The iconic two-story portico of Old Salt’s former central building, with its seven monumental Doric columns, is thought to have been added during the resort’s second heyday of Appleton’s tenure. Ten-foot-tall windows spaced between the columns look on a wide lawn with mature trees, a true expression of the site’s gentility and old wealth.
The Wylie family’s rehabilitation of the hotel respected the architecture and earlier uses, retaining the building’s symmetrical internal structure. The front door, at the left on approach, opens on a light, airy entryway with a stairway to the second floor. Framed historical photographs and portraits line the walls—an early photo of the hotel hangs alongside images of Colonel Appleton, Confederate generals Stonewall Jackson and Robert E. Lee, and county namesake James Monroe.
To the right lies what must be the largest private room for many counties around: the resort’s ballroom. Larger than 30 feet by 40, the chamber centers on an ornate fireplace on the back wall; its ceiling soars to 15 feet and holds two dazzling empire-style chandeliers that hung there when Wylie bought the property. The musicians’ balcony still overlooks the dance floor. It’s a vast room but well-lit through the large windows on opposite sides, and antique furnishings break the space into intimate seating areas.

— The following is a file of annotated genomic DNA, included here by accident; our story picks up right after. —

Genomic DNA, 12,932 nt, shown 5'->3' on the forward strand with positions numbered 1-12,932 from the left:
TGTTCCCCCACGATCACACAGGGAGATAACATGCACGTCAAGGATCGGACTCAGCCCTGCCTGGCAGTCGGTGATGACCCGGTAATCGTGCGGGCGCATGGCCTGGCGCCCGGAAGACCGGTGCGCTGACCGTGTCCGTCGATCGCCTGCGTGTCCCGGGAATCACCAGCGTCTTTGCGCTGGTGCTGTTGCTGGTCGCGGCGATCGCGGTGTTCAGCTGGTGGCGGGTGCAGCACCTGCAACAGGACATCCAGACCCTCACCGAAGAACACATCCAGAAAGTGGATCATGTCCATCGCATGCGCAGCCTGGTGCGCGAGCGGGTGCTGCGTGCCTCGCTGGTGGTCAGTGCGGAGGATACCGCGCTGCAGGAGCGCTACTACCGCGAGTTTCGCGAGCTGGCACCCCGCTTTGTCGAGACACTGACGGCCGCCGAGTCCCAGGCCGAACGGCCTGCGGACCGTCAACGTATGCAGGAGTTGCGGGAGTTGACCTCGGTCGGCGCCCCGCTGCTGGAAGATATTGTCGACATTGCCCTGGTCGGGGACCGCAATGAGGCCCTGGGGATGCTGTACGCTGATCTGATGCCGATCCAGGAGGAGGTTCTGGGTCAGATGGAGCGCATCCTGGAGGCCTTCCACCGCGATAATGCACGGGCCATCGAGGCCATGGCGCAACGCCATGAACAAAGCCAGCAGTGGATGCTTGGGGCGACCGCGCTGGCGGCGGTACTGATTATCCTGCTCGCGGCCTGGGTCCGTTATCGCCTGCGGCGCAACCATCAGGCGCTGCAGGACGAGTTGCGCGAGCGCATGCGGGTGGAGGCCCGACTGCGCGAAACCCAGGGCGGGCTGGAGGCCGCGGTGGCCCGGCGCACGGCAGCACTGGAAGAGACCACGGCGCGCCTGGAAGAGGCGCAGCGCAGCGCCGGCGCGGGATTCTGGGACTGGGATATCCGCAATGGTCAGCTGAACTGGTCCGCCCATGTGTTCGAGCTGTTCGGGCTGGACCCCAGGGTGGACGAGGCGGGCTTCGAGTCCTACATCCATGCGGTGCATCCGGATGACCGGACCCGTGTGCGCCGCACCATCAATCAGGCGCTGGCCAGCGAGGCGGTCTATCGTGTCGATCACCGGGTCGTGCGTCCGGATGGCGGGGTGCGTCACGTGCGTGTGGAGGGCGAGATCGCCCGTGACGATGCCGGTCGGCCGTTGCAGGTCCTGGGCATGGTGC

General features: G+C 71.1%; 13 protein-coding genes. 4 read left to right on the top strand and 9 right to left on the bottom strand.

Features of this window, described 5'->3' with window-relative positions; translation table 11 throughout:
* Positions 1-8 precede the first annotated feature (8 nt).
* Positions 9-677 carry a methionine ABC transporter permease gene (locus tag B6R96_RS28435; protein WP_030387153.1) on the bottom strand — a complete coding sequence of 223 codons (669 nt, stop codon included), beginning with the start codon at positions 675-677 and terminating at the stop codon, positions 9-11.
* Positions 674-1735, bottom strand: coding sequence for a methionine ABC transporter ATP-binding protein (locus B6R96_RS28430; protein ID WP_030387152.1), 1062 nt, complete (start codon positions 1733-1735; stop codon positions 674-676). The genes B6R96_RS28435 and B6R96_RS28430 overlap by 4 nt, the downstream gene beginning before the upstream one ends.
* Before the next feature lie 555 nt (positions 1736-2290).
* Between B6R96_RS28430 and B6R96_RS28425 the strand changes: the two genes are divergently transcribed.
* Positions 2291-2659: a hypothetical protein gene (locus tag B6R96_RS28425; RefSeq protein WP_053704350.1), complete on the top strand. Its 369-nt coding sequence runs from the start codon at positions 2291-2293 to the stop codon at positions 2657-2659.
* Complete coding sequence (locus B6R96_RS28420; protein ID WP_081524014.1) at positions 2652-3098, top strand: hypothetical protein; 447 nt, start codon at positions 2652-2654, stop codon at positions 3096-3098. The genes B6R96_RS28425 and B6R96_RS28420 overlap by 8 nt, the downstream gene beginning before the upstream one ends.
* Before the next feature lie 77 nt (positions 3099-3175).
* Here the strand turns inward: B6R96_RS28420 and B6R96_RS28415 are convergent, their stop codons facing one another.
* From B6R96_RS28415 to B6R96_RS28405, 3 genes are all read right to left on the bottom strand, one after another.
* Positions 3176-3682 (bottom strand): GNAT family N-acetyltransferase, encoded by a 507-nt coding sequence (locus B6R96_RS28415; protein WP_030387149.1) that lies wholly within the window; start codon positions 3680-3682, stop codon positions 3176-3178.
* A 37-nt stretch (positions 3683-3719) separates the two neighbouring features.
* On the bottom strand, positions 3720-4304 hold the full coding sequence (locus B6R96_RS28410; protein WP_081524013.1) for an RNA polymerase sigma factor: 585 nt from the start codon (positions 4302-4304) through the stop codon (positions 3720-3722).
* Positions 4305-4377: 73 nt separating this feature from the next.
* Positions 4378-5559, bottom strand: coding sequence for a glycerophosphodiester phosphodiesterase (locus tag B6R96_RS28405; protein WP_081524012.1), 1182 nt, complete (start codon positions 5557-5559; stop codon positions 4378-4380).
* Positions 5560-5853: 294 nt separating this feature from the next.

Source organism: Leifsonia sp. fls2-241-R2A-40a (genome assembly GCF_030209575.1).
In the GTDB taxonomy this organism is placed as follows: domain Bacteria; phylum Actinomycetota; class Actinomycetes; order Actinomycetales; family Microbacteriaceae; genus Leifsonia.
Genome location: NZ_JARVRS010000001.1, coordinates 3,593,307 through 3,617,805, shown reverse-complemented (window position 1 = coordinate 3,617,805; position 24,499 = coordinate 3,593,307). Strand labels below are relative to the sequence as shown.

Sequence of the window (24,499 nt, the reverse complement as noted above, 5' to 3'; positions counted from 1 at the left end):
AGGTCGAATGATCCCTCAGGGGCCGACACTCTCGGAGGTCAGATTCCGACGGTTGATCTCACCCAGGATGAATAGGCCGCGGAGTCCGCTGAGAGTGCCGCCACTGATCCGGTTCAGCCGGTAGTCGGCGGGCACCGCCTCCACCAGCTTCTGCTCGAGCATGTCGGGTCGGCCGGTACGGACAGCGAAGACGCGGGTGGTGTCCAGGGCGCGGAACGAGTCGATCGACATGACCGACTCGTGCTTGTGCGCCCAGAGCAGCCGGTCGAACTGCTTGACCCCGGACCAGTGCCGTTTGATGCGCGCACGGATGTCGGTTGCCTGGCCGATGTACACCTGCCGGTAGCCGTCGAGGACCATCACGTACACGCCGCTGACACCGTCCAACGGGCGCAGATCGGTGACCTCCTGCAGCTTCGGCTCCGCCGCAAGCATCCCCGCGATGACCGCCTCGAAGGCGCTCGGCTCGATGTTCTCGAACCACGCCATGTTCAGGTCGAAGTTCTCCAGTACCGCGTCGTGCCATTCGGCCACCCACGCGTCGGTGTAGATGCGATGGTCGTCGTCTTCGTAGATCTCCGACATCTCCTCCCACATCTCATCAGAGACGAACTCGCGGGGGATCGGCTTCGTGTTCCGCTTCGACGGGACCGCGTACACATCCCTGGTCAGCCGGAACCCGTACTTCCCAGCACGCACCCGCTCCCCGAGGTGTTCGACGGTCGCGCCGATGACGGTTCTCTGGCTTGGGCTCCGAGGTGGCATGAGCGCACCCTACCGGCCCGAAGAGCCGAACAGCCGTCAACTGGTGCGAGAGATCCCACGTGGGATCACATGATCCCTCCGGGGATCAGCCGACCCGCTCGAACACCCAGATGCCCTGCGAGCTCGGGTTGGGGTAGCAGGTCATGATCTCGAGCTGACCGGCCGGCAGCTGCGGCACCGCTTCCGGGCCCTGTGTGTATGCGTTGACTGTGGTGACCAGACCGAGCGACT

Farmer’s main living space at the far end of the house is a room that mirrors the entry hall: the former ladies’ sitting room turned to a combination kitchen, dining, and living room, furnished on the scale of day-to-day life. The modern kitchen occupies the room at the front side of the house and, at the back, comfortable seating surrounds a cozy fireplace.[rev_slider alias=”salt”]
The family’s renovations added a stairway at this end of the building, mirroring the one at the entryway. Upstairs, six bedrooms open on a central hallway, two of them with dedicated bathrooms. Decorations include items historical to the property and antiques that complement the home’s character, as well as memorabilia from Wylie’s political career and the later accumulations of Farmer’s own family.
Farmer still owns most of the Salt Sulphur property. The Erskine and Caruthers buildings deteriorated and have been demolished, and only two of an unknown number of brick cottages remain. Although the store and chapel were sold off, Farmer still has the 1820s springhouse and bathhouse that stand at the foot of the driveway, near the road. The chapel now belongs to a local group that she is a member of, and it sometimes hosts weddings. She offers her Salt Sulphur Springs property for select community events. It’s a hard property to take care of but, for her, it’s a labor of love.
“People say, ‘You could sell it and live anywhere you want to,’” she says. “I don’t know where else I’d want to live.”